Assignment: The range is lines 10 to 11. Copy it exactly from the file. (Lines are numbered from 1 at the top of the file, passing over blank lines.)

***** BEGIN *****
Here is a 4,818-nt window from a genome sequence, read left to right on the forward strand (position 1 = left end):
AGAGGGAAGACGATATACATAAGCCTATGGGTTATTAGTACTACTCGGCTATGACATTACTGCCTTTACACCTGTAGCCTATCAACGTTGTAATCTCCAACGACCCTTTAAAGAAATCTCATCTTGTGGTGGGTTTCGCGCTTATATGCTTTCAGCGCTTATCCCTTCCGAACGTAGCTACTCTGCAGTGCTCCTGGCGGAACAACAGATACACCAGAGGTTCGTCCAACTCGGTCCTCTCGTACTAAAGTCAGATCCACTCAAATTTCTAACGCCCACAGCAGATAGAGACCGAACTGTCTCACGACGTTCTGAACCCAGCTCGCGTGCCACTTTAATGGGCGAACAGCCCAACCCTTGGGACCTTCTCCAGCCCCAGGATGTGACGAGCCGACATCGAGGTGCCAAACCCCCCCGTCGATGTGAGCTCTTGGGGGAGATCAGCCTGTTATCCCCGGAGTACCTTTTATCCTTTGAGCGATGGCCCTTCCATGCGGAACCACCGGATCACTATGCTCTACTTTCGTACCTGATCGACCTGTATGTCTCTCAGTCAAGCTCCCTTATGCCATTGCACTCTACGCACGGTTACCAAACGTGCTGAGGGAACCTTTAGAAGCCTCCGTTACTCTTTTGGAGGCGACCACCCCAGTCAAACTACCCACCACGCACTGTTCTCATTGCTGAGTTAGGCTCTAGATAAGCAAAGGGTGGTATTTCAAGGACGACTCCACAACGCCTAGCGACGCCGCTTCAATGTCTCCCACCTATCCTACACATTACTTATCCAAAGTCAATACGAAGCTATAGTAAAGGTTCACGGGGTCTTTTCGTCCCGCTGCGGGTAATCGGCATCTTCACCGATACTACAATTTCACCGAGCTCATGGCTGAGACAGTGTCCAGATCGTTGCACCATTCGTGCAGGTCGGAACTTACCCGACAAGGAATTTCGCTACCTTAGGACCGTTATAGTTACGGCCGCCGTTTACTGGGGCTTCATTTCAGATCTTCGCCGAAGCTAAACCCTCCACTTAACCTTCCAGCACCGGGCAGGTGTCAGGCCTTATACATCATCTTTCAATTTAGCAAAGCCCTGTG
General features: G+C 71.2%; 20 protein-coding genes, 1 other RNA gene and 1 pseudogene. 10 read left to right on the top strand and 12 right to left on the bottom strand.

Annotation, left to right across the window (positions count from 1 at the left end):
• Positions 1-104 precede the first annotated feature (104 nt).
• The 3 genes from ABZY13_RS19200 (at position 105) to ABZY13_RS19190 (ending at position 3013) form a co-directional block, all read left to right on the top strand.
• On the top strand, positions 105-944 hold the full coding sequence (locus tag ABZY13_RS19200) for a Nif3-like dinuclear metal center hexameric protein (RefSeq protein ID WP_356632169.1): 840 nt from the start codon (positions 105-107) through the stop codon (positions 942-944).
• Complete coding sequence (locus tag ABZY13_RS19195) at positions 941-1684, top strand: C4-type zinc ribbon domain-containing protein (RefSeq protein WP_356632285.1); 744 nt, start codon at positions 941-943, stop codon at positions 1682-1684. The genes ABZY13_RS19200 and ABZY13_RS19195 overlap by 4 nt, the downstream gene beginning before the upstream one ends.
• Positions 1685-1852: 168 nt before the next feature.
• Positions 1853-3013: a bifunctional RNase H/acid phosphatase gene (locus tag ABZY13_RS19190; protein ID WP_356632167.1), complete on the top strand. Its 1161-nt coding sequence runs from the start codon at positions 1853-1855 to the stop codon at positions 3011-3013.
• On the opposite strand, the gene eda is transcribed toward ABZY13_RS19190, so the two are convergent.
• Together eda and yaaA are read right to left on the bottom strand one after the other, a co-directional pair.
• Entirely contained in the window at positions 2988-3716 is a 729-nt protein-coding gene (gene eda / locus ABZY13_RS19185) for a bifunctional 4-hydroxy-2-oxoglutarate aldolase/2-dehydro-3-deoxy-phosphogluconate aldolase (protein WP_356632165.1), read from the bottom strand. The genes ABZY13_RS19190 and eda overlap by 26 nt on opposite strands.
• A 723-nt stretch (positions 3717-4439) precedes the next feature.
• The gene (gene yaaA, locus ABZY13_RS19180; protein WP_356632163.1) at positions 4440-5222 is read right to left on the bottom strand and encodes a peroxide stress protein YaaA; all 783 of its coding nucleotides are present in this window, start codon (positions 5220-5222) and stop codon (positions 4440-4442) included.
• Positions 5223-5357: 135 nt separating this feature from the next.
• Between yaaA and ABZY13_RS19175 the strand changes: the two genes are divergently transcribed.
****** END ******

• Positions 1853-3013: a bifunctional RNase H/acid phosphatase gene (locus tag ABZY13_RS19190; protein ID WP_356632167.1), complete on the top strand. Its 1161-nt coding sequence runs from the start codon at positions 1853-1855 to the stop codon at positions 3011-3013.
• On the opposite strand, the gene eda is transcribed toward ABZY13_RS19190, so the two are convergent.